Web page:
On September 23, two emergency room patients were sent to the Banner Poison Control Center, a private clinic in Phoenix, Arizona. They told Dr. Frank LeVecchio, the Center’s co-medical director, that they’d developed open sores after trying a drug called krokodil. Before waiting to receive the lab test results, LeVecchio spread the word to fellow toxicologists and the media. “As far as I know, these are the first cases of [krokodil] in the United States that are reported. So we’re extremely frightened," he told CBS5 in Phoenix. "Where there is smoke there is fire, and we’re afraid there are going to be more and more cases." Soon as you know it, Reuters and CNN had picked up the story, and the rest of the world ran with it.
According to Dr. Andrew Kolodny, chief medical officer at Phoenix House — a non-profit alcohol and drug rehab center — the alleged American krokodil cases are easily explained. ”We don’t have a krokodil epidemic, we have a heroin and painkiller epidemic,” he told The Daily Beast. “This is not a new problem. There are serious medical infections that come from injecting drugs.”
In Russia, krokodil has become the next best thing to heroin. Reports of its use there date back to 2003 when Russia started a major crackdown on heroin production and trafficking. Users resorted to a homemade alternative: krokodil, which is made by mixing lighter fluid, codeine, paint thinner, and eye drops, among other things. It earned its reptilian nickname by turning its users’ skin scaly, eating them from the inside, and rotting the brain and limbs before precipitating a painful death.
Thanks to The Daily Beast
For at least six years, law enforcement officials working on a counternarcotics program have had routine access, using subpoenas, to an enormous AT&T database that contains the records of decades of Americans’ phone calls — parallel to but covering a far longer time than the National Security Agency’s hotly disputed collection of phone call logs.
The Hemisphere Project, a partnership between federal and local drug officials and AT&T that has not previously been reported, involves an extremely close association between the government and the telecommunications giant.
The government pays AT&T to place its employees in drug-fighting units around the country. Those employees sit alongside Drug Enforcement Administration agents and local detectives and supply them with the phone data from as far back as 1987.
[…] The scale and longevity of the data storage appears to be unmatched by other government programs, including the N.S.A.’s gathering of phone call logs under the Patriot Act. The N.S.A. stores the data for nearly all calls in the United States, including phone numbers and time and duration of calls, for five years.
[…] Brian Fallon, a Justice Department spokesman, said in a statement that “subpoenaing drug dealers’ phone records is a bread-and-butter tactic in the course of criminal investigations.”
[…] Jameel Jaffer, deputy legal director of the American Civil Liberties Union, said the 27-slide PowerPoint presentation, evidently updated this year to train AT&T employees for the program, “certainly raises profound privacy concerns.”
“I’d speculate that one reason for the secrecy of the program is that it would be very hard to justify it to the public or the courts,” he said.
Mr. Jaffer said that while the database remained in AT&T’s possession, “the integration of government agents into the process means there are serious Fourth Amendment concerns.”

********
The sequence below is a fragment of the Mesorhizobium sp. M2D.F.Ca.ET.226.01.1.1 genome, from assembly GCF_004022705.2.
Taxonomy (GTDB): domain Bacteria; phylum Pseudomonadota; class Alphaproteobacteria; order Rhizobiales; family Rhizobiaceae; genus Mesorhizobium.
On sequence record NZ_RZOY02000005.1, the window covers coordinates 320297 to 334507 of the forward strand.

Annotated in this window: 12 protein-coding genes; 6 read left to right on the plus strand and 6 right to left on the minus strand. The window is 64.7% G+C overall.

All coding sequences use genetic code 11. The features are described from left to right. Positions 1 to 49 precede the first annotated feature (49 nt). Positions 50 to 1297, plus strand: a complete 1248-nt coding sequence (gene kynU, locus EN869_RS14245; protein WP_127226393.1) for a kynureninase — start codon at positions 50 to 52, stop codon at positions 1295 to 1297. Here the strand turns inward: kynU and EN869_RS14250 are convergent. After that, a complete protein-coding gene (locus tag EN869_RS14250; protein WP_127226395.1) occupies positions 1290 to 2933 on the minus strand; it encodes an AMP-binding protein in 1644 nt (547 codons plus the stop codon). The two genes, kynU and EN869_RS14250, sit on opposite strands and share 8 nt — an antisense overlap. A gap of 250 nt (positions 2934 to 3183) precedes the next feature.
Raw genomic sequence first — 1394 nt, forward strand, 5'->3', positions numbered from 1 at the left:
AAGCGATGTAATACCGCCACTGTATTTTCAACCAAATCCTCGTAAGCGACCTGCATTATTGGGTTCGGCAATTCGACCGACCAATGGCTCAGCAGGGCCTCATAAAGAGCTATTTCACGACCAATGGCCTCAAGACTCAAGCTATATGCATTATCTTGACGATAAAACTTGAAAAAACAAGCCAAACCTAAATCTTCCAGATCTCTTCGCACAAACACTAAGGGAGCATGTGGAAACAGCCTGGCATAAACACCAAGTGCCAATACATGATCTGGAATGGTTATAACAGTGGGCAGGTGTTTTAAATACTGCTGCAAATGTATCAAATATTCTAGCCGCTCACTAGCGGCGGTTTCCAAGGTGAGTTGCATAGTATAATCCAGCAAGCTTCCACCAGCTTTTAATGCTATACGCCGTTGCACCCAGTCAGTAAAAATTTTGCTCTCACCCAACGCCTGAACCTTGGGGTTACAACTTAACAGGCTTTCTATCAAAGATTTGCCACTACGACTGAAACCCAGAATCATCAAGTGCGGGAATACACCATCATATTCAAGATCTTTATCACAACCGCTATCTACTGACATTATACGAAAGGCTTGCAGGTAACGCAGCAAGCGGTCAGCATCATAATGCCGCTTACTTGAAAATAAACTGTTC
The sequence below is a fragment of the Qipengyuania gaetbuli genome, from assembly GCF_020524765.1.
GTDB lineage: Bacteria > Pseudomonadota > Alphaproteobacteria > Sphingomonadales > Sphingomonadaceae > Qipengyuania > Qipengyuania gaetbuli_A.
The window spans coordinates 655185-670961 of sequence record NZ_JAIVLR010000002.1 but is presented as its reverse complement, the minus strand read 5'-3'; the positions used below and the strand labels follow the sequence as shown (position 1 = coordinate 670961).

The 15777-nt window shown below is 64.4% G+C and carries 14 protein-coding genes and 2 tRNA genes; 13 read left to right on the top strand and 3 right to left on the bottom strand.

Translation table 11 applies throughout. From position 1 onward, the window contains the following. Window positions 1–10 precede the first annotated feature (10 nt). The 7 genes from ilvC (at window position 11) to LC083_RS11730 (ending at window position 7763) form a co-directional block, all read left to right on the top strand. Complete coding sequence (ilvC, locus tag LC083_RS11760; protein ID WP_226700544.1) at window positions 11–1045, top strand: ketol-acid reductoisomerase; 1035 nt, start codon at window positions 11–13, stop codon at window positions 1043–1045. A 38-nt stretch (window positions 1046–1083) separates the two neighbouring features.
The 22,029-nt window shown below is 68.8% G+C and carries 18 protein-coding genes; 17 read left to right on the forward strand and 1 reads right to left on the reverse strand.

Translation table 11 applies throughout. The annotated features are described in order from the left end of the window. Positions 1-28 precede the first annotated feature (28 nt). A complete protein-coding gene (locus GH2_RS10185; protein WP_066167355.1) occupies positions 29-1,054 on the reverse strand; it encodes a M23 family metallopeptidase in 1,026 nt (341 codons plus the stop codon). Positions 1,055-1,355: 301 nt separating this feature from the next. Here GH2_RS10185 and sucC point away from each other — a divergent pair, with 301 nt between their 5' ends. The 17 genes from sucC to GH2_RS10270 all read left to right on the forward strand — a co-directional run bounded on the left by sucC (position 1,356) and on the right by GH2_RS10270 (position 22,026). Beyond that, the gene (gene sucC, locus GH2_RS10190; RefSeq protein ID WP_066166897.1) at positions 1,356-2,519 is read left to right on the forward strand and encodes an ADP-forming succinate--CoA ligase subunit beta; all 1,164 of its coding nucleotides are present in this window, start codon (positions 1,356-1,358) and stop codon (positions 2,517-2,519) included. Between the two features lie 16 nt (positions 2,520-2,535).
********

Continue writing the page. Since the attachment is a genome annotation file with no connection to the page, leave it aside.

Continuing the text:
[…] The PowerPoint slides outline several “success stories” highlighting the program’s achievements and showing that it is used in investigating a range of crimes, not just drug violations. The slides emphasize the program’s value in tracing suspects who use replacement phones, sometimes called “burner” phones, who switch phone numbers or who are otherwise difficult to locate or identify.
Organizations that include sheriffs, narcotics officers and big-city police chiefs slammed Attorney General Eric Holder in a joint letter Friday, expressing “extreme disappointment” at his announcement that the Department of Justice would allow Colorado and Washington to implement state laws that legalized recreational marijuana for adults.
[…] The missive was signed by the Major County Sheriffs’ Association, the National Sheriffs’ Association, the Association of State Criminal Investigative Agencies, the International Association of Chiefs of Police, the National Narcotic Officers Associations’ Coalition, the Major Cities Chiefs Police Association and the Police Executive Research Forum.
[…] Local law enforcement agencies rely heavily on the drug war for funding. Police departments are often able to keep a large portion of the assets they seize during drug raids, even if charges are never brought. And federal grants for drug war operations make up a sizable portion of local law enforcement funding.
The letter warns that marijuana can cause suicidal thoughts, impairs driving and is a “gateway drug.” The missive does not, however, address the failure of law enforcement generally to reduce drug use, even while tripling the number of people behind bars. Instead, the police warn that liberalizing pot laws will lead to an increase in crime.
The United States government took a historic step back from its long-running drug war on Thursday, when Attorney General Eric Holder informed the governors of Washington and Colorado that the Department of Justice would allow the states to create a regime that would regulate and implement the ballot initiatives that legalized the use of marijuana for adults.
However, the Department made clear that marijuana is still federally illegal under the Controlled Substances Act and reserved its right to reverse course and file a preemption lawsuit in the future.
The New York City Mayor’s office announced on Sunday that Electric Zoo Festival would be canceled.
The third and final day of the popular musical festival was scheduled for Sunday, but due to suspected drug overdoses, it will not go on.
From the city’s official statement:
"During the first two days of the Electric Zoo music festival, two concert-goers have died and at least four others became critically ill and have been placed in intensive care at area hospitals. Definitive causes of death have not yet been determined, however, both appear to have involved the drug MDMA (ecstasy, or molly).”
The festival takes place annually over Labor Day Weekend on Randall’s Island. This year’s biggest acts included David Guetta, Avicii, and Benny Benassi.